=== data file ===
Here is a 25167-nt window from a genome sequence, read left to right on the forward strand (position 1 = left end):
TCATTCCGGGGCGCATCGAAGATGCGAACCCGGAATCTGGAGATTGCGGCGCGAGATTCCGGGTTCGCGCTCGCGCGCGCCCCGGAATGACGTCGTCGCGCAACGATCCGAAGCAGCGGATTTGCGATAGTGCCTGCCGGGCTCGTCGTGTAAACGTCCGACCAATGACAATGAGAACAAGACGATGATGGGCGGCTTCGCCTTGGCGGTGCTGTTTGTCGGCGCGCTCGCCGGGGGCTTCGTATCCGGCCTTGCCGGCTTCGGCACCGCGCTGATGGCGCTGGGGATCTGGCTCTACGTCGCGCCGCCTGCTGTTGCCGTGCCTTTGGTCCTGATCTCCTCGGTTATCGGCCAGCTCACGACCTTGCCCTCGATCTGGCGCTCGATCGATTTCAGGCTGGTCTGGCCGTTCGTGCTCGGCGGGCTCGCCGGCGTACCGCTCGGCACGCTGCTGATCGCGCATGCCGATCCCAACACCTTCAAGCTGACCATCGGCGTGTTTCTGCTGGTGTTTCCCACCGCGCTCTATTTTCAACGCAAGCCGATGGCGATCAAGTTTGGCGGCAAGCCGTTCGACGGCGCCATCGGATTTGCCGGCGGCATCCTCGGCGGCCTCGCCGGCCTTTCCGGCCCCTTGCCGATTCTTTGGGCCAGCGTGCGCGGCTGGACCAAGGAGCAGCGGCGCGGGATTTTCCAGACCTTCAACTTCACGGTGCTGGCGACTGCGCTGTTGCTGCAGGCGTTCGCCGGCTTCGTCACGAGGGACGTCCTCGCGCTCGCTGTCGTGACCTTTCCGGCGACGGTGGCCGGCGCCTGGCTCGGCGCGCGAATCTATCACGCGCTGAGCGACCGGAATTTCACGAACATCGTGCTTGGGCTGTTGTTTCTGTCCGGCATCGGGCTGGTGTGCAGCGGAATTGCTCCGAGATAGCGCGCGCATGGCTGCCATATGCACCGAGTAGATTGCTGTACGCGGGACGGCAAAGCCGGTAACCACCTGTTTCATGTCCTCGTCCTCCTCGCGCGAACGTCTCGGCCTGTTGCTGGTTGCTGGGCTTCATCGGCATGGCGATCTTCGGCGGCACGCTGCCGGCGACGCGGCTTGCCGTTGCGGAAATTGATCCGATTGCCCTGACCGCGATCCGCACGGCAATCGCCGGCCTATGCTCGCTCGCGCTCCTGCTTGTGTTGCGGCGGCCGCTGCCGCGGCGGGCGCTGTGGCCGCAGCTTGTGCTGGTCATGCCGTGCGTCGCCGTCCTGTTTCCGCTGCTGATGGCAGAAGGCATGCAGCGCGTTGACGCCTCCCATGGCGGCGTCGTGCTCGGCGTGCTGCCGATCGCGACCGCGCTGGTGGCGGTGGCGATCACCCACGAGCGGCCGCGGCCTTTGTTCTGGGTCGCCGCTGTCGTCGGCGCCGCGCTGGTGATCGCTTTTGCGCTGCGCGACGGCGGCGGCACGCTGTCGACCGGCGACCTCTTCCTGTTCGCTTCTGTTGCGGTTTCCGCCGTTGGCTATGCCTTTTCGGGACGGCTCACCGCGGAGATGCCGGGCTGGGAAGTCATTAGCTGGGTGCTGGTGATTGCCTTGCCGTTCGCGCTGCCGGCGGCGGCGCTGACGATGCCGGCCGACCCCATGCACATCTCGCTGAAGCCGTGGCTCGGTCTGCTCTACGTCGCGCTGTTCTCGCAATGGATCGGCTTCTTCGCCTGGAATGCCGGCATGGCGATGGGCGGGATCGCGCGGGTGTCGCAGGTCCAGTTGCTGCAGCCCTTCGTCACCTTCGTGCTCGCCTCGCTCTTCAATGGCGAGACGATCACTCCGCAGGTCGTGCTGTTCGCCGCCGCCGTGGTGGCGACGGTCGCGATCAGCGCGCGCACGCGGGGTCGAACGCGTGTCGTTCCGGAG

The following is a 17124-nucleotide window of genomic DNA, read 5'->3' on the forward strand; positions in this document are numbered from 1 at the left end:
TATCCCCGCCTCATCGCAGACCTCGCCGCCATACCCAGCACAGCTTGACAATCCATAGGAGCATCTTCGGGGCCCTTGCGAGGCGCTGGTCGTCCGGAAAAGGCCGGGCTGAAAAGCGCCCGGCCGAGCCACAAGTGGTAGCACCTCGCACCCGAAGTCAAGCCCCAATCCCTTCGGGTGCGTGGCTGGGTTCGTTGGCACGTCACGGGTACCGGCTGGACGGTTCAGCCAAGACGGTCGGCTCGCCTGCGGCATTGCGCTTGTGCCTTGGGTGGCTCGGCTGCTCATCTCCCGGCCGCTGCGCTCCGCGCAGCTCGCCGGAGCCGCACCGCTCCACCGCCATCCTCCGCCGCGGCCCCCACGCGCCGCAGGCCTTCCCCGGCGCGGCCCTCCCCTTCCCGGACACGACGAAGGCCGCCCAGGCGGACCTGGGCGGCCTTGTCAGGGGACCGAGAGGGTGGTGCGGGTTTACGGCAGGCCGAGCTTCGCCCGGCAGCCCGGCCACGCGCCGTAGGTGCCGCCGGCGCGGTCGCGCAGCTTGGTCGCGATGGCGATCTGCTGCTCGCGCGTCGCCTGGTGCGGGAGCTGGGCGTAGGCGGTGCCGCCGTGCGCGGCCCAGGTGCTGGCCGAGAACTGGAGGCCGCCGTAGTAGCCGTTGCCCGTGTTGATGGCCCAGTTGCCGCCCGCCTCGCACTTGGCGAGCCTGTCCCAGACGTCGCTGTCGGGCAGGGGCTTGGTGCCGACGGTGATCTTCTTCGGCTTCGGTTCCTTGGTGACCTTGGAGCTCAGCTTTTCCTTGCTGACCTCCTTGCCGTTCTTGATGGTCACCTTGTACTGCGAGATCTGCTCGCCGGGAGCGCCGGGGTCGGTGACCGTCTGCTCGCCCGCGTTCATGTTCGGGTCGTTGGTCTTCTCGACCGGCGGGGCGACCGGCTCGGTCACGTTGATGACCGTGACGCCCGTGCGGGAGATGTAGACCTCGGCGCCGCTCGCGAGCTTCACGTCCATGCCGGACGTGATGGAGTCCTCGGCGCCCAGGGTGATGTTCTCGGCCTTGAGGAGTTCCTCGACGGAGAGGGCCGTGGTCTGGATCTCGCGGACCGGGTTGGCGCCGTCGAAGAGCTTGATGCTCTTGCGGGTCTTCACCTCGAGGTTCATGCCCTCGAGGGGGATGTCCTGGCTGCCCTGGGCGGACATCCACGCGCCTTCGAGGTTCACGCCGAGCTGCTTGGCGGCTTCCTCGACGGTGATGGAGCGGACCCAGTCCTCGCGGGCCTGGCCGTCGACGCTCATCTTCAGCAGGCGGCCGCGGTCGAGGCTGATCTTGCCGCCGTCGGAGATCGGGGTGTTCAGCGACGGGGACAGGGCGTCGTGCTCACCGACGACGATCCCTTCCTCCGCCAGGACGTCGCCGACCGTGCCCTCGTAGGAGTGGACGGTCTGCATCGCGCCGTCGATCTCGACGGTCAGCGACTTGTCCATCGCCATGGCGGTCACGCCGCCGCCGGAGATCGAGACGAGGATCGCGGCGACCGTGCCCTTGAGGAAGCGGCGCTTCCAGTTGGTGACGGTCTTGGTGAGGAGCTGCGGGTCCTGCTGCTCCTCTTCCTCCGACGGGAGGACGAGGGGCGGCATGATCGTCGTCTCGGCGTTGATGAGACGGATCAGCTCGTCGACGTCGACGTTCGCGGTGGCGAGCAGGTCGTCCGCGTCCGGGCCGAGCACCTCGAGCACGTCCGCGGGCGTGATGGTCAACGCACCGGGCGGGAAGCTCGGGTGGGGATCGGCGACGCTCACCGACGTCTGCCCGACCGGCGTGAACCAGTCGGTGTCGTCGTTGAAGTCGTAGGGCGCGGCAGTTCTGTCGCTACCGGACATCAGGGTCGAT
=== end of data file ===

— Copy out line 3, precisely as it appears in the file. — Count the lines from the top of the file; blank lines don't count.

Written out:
The following is a 17124-nucleotide window of genomic DNA, read 5'->3' on the forward strand; positions in this document are numbered from 1 at the left end: